Throughout the many years it has taken to complete this book I have naturally incurred many debts. First and foremost amongst these is to my immediate family, my parents, husband and children, who have suffered endlessly (but not always in silence) because of my obsession. Without their practical assistance, encouragement and forbearance, this biography could never have been written. Secondly, I owe a debt I can never repay to Ian Beck, consultant gynaecologist and obstetrician, who saw me through the worst year of my existence. His quite exceptional kindness, good humour and medical skill saved my sanity and my health; his goddaughter, Sophie Jane, owes her life to him. Thirdly, though it is invidious to single out only some of those who have helped me with my research, I would like to make a special mention of Margaret Smith, who read through my entire manuscript and, with her meticulous eye for detail, saved me from an embarrassing number of errors. She also pinpointed the locations of many Brontë manuscript holdings which I would not have otherwise found. Sue Lonoff of Harvard University, Professor Victor Neufeldt of the University of Victoria, British Columbia, and Rebecca Fraser all gave extensive assistance and much moral support. Special mention is also due to Diana Chardin of Trinity College, Cambridge, for letting me know about her discovery of transcripts of Branwell's letters and to Eileen Maughan of the Cumbria Record Office, Barrow-in-Furness, for undertaking research on my behalf in an effort to identify Branwell's illegitimate child.

I am grateful to the staff and governing bodies of the following institutions for assisting me in my research and giving me permission to quote from manuscripts in their care: Beinecke Library, Yale University; Berg Collection, New York Public Library; Birmingham University Library; Bodleian Library, Oxford; Borthwick Institute of Historical Research, York; Boston Public Library, Massachusetts; British Library and British Newspaper Library; British and Foreign Bible Society; British Museum's Central Archives; Brontë Parsonage Museum, Haworth; Brotherton Collection, University of Leeds;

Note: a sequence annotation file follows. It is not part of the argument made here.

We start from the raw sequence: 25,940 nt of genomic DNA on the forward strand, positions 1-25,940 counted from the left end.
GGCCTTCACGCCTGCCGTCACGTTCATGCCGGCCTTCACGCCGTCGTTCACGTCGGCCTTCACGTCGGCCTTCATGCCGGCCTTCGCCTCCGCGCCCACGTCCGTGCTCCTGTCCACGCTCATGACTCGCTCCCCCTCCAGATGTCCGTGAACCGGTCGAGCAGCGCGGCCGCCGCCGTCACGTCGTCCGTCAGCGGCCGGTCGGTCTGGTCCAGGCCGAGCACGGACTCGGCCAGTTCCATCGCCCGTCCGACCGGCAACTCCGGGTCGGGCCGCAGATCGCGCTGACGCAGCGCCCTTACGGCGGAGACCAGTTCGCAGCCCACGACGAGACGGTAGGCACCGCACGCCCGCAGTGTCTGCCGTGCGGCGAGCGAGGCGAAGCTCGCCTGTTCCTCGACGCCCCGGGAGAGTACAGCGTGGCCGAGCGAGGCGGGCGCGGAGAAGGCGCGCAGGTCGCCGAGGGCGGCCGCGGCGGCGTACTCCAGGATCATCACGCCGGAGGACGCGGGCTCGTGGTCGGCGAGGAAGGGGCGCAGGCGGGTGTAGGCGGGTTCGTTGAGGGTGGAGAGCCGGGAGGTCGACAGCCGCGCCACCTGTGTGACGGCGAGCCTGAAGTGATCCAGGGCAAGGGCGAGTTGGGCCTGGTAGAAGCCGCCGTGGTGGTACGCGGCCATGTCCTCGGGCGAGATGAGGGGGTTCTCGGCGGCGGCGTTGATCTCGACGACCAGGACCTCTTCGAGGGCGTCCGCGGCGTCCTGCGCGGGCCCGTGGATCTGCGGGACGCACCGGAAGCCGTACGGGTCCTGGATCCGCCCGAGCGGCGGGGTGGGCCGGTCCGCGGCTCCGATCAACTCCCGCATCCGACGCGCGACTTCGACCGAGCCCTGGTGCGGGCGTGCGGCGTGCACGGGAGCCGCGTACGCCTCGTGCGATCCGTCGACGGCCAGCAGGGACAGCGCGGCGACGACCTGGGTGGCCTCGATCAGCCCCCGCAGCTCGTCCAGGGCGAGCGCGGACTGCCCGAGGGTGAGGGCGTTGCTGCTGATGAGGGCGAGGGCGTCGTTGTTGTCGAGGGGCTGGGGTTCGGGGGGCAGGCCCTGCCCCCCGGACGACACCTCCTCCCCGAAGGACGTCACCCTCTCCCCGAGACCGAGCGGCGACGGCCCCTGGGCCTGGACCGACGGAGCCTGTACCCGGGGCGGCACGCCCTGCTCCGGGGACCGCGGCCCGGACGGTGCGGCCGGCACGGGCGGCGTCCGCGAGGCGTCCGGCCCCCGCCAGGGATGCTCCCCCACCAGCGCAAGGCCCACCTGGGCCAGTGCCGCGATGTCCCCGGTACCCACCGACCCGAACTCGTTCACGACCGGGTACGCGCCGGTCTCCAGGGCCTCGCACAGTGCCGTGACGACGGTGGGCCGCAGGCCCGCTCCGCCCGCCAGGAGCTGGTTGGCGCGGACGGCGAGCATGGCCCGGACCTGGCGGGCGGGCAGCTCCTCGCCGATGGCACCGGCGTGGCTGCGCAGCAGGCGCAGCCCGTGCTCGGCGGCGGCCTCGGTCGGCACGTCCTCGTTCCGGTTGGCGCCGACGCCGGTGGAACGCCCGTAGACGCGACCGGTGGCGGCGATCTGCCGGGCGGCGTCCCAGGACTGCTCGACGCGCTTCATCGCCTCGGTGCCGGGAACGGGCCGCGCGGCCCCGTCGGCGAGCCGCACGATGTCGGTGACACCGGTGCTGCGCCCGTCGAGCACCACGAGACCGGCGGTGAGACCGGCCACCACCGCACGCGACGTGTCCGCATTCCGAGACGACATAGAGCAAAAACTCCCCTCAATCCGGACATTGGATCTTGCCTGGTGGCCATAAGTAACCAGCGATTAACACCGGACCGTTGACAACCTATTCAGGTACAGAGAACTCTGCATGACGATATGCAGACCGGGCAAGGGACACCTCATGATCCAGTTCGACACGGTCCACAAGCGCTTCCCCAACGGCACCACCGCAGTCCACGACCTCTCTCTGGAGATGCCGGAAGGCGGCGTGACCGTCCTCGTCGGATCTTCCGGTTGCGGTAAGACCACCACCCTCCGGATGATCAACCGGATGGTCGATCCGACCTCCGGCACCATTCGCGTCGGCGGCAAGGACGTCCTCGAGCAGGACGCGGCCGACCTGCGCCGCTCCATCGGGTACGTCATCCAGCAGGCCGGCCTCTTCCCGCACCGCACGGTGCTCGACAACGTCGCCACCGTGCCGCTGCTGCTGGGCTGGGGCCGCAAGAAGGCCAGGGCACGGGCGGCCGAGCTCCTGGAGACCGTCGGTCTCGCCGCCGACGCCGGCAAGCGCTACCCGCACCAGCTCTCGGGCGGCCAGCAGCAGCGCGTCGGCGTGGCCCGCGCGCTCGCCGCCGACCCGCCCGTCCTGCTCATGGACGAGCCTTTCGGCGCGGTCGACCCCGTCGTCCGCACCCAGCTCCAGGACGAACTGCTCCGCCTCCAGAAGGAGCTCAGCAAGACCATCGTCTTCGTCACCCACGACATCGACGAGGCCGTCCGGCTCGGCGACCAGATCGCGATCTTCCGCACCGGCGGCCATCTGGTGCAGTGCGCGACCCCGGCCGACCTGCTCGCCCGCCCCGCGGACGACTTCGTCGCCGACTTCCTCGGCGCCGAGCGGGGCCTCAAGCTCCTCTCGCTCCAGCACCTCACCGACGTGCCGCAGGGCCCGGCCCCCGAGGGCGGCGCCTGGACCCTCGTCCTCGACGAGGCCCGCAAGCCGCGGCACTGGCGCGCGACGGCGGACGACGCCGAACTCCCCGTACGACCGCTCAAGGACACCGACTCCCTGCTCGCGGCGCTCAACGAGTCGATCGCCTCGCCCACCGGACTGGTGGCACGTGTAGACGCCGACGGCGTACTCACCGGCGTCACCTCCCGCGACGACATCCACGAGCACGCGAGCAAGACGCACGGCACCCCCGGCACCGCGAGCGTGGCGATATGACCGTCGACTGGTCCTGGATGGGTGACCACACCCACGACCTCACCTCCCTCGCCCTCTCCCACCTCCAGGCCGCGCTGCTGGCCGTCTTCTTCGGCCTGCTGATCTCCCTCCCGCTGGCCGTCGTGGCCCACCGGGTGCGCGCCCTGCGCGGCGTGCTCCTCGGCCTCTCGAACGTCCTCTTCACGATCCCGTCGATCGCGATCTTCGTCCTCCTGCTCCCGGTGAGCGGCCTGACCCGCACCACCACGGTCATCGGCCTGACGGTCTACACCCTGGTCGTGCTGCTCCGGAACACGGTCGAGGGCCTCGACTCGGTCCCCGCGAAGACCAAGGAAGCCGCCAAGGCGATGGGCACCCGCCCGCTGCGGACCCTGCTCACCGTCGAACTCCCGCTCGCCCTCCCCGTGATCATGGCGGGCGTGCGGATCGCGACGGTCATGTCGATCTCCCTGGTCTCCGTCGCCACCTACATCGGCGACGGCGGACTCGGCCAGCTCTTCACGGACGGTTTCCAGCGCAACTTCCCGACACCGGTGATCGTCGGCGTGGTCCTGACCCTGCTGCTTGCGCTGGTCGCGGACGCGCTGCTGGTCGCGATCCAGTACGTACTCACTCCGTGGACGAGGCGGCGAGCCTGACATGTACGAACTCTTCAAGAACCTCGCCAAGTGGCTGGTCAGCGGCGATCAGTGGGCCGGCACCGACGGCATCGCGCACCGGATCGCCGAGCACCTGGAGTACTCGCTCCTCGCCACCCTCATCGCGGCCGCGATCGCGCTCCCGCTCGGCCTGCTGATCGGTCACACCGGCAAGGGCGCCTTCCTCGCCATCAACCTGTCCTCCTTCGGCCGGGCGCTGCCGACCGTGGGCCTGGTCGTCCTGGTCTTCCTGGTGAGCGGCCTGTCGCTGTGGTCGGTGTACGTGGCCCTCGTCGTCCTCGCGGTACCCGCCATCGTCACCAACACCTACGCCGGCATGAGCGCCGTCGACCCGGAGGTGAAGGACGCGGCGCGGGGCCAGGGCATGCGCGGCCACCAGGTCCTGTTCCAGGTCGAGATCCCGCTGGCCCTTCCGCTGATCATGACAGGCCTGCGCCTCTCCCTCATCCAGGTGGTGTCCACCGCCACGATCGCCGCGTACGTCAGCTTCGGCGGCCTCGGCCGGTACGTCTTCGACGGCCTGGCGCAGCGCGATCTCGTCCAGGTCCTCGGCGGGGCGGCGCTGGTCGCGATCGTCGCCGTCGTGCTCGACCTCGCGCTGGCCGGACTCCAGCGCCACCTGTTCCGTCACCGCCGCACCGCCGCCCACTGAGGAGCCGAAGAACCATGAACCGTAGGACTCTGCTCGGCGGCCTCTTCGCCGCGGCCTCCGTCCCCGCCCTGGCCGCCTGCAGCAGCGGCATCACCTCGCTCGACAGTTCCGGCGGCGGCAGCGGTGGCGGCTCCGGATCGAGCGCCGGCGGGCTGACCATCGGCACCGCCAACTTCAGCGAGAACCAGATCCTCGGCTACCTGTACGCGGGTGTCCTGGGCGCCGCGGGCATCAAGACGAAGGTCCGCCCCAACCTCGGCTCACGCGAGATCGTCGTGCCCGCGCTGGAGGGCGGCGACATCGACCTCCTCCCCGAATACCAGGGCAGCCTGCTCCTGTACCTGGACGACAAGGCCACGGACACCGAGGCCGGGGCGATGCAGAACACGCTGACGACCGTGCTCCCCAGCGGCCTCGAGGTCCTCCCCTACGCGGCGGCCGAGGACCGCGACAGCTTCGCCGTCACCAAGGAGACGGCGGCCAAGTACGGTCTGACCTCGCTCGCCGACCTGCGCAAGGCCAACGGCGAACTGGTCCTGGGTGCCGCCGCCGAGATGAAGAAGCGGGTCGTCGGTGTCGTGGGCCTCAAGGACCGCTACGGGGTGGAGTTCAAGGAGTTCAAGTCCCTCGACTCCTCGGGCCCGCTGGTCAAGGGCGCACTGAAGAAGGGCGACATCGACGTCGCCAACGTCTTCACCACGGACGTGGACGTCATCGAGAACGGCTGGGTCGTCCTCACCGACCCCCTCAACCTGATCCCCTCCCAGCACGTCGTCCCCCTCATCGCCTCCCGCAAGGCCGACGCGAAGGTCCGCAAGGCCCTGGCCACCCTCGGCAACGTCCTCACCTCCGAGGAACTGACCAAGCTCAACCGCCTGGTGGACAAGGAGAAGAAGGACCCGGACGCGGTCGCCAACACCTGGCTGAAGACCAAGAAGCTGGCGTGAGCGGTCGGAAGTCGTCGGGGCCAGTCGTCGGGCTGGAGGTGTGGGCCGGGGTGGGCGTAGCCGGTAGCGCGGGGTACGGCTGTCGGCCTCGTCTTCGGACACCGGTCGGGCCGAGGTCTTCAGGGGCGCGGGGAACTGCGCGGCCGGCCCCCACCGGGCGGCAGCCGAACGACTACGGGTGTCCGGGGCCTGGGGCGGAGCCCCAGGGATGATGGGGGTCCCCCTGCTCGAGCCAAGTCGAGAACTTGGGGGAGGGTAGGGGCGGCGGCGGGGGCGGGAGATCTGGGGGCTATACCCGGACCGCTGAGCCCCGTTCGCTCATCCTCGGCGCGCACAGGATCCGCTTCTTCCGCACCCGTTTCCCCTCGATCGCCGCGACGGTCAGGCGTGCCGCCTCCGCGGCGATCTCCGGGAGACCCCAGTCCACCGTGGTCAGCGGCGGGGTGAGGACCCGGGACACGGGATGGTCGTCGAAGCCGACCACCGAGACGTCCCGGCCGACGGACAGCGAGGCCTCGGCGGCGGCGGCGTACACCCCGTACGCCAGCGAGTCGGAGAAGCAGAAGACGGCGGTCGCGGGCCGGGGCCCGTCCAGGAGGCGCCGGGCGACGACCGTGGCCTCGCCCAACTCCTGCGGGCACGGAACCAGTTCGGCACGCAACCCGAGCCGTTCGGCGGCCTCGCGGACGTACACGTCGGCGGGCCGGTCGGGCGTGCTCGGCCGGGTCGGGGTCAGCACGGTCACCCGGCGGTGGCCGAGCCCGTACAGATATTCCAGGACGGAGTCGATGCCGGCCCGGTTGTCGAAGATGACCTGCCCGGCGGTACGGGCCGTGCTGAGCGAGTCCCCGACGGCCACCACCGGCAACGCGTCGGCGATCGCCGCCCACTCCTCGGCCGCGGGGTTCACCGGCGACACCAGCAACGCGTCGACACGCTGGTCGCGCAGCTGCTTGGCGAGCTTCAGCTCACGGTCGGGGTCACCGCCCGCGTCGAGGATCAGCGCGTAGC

Brown University Library, Rhode Island; Buffalo and Erie County Public Library, New York; Cambridge University Library; Casterton School, Kirkby Lonsdale; Church of England Record Centre; Church Missionary Society; Church Pastoral Aid Society; Columbia University, New York; Cumbria Record Office, Barrow-in-Furness; Cumbria Record Office, Kendal; Ella Strong Denison Library, Scripps College, California; Essex Record Office; Fales Library, New York University; Fitzwilliam Museum, Cambridge; Friends Historical Library of Swarthmore College, Pennsylvania; Guildhall Library, London; Harry Ransom Humanities Research Center, University of Texas at Austin; Historical Society of Pennsylvania; Houghton Library, Harvard University; Huntington Library, San Merino; John Murray (Publishers) Ltd; John Rylands University Library of Manchester; King's School, Canterbury; Knox College, Illinois; Law Society, London; Leeds City Museum; Leicestershire Record Office; The Library, Morrab Gardens, Penzance; Library and Museum of the United Grand Lodge of England; Maine Historical Society; Manchester Public Library; Margaret Clapp Library, Wellesley College, Massachusetts; National Archive; National Library of Scotland; Pforzheimer Collection, New York Public Library; Pierpont Morgan Library, New York; Princeton University; Quaker Collection, Haverford College, Haverford; Robinson Library, University of Newcastle upon Tyne; Rosenbach Museum and Library, Philadelphia; Royal Academy of Arts, London; St John's College, Cambridge; Shropshire Record Office; Society for Promoting Christian Knowledge; Staffordshire Record Office; State University of New York at Buffalo; Trinity College Library, Cambridge; Trinity College Library, Dublin; United Society for the Propagation of the Gospel; University College, Durham; University Library, Durham; University Library, Sheffield; University of Illinois at Urbana–Champaign; University of Kentucky, Lexington; University of Rochester, Rochester, New York; West Yorkshire Archive Service at Bradford, Halifax, Huddersfield, Leeds and Wakefield; Whitby Literary and Philosophical Society, Whitby; Woodhouse Grove School, Bradford; Wordsworth Trust, Dove Cottage, Grasmere.